Frontiers Music srl
The Defiants is put together by genre greats Bruno Ravel, Rob Marcello and Paul Laine, the backbone of 90’s hard rock powerhouse Danger Danger. `Zokusho’, which is Japanese for ‘the sequel’, is the follow up to their acclaimed 2015 debut and takes their evolution one step further.
The album packs the typical D2 ingredients and fuses it with a more modern overall sound. The album more than once reminds me of the last 2 Europe releases without coming off as a rip off at all. Therefor The Defiants pack to much specific sound from their own past. It is especially the vocal lines that frequently sound reminiscent to that of the Swedish rockers, but that is basically where it ends. Marcello’s solos are impressive and his fret board magic adds the panache the slick melodies need. And melodic is what makes this album tick so perfectly. The seasoned trio (plus drummer Steve West) crafted impressive tracks. Very compelling and driven they rock forward, injecting just the right dose of modern elements and effects. ,,Love Is The Killer” is memorable, but ,,Standing On The Edge” is more outgoing and nesting with Laine’s vocals sticky and powerful, displaying a rough Gioelli-edge during the short slow section and pitching high when they spread turmoil. When The Defiants go all predictable (,,Hollywood In Headlights”), the band manages to infringe the slick and sticky summertime tune with just enough depth to make it stand out. Drums are ponderous pulling forward underneath the ‘ooohs’ and ‘aaahs’, and guitars lay down intrinsic riffs and solo. It’s the same blueprint used for ,,Fallin’ For You”
,,Hold on Tonight” is slower paced but has an urge spread underneath the slick melodies. The song blooms with impressive melodic chorus and nests on the spot. Echoing keys and choirs are also making it standout. This trio of songs is deeper rooted in the band’s past and straying from this present definitely offers the better moments. Rough and rocking with attitude like on the party cracker ,,Allnighter” the band touches a sleazier side before shooting into that particular party mode. Arpeggios fly over the place and Laine roars wildly. It gets even better with ,,It Goes Fast”, which retains the urge and power and is taking into the now with sound effects before it dives into the classic rock era during the chorus. The gritty guitars have supplemental layers full of chorus thickening the hammering rocker. More melodic recognisable is the slick ,,Stay” which could have been on the D2 debut. ,,Alive” is somewhat out of the ordinary fusing a U2 80s guitar sound with pompous rock elements to explode on the choruses. The interaction of styles works perfectly.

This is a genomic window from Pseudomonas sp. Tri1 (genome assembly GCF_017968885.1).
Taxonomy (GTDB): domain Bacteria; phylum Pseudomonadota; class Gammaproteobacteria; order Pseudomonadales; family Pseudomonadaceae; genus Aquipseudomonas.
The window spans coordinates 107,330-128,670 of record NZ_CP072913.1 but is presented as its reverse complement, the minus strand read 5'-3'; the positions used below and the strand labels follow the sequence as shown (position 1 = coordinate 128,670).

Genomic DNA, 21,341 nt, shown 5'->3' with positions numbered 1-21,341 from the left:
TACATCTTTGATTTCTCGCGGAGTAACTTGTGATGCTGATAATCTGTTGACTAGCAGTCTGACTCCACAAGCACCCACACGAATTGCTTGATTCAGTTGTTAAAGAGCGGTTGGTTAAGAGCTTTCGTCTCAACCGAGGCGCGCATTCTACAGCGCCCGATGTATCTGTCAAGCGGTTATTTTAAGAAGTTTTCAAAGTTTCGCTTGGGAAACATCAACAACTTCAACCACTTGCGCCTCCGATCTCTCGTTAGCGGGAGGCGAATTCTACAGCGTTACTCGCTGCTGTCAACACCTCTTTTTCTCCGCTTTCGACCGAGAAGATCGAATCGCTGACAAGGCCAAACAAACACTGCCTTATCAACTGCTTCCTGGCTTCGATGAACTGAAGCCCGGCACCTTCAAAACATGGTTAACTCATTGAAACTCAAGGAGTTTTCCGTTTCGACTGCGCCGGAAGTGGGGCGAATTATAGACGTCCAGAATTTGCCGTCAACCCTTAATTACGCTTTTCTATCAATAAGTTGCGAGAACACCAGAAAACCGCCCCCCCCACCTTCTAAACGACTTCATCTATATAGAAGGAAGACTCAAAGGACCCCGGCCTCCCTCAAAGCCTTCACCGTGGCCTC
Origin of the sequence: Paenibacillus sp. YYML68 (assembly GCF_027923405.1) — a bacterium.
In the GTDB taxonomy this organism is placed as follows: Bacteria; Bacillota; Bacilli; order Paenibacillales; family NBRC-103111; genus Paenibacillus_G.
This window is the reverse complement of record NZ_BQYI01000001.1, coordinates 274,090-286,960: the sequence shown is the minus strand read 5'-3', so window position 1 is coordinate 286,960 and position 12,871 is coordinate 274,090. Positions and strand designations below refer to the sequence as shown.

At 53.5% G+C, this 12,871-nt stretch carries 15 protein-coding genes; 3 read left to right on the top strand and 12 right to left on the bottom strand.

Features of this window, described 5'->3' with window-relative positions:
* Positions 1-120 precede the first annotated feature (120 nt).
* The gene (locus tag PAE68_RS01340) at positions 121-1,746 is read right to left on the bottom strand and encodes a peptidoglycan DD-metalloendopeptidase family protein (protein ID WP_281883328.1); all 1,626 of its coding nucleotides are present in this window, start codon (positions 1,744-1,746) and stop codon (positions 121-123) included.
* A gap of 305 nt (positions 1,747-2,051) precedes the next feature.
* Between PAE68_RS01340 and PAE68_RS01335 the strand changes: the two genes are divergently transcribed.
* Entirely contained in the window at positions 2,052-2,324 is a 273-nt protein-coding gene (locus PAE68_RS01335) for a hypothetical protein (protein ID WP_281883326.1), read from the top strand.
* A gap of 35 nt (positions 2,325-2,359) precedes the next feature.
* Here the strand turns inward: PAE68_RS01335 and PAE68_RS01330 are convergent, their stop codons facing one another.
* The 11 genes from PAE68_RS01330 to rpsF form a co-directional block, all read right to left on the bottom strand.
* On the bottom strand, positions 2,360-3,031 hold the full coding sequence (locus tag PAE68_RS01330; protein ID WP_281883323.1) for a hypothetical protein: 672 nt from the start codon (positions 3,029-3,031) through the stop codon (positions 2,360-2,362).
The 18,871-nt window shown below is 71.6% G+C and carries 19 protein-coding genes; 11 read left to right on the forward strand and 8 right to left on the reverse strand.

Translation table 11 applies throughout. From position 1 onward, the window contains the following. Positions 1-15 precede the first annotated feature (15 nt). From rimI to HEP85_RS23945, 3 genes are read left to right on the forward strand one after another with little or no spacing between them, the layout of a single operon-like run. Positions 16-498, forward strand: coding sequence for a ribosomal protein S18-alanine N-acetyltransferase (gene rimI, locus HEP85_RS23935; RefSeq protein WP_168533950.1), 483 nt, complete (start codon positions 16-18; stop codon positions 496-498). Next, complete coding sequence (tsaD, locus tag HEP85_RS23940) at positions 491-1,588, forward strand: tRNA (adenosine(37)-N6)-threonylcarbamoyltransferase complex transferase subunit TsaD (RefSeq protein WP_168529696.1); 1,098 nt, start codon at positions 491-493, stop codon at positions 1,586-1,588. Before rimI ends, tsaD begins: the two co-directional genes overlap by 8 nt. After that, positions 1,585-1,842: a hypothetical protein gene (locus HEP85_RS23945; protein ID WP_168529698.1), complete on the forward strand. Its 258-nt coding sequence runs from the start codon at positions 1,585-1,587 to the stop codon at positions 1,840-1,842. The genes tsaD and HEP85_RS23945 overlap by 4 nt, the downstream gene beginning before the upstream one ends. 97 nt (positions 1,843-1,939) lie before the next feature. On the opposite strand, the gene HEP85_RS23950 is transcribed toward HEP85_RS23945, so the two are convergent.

Exquisite is the opening to ,,U X’d My Heart” that shoots into gear with wonderful a riff, effective and powerful. The song is one of the best I heard from the band, and better than any of their D2 tracks. It is deeply rooted in the arena rock era, but breaks free with impressive drive. Swirling solos fly back and forth and the chorus is high calibre sing along studded. The honky-tonk toned bluesy rocker ,,Drink Up!” closes the album! It breathes a roadhouse atmosphere and chants “Bottom’s up” making it go over the top on all accounts without losing the bluesy bandana. In the solo the track goes wild and during the recurring chanting chorus it even touches Def Leppard like bombast.
Another thing that is especially pleasant to conclude is that this album is not the typical Frontiers record seeing singers and songwriters cooperate on a project, which more than once sounds predictable. The Defiants defy hard rock and melodic rock in a more natural way climbing the pedestal to oversee the sonic wasteland behind them. The album has a high fun factor but also brings an urge and drive to the plate that is mandatory to make it stand out. Musical craftsmanship does the rest.
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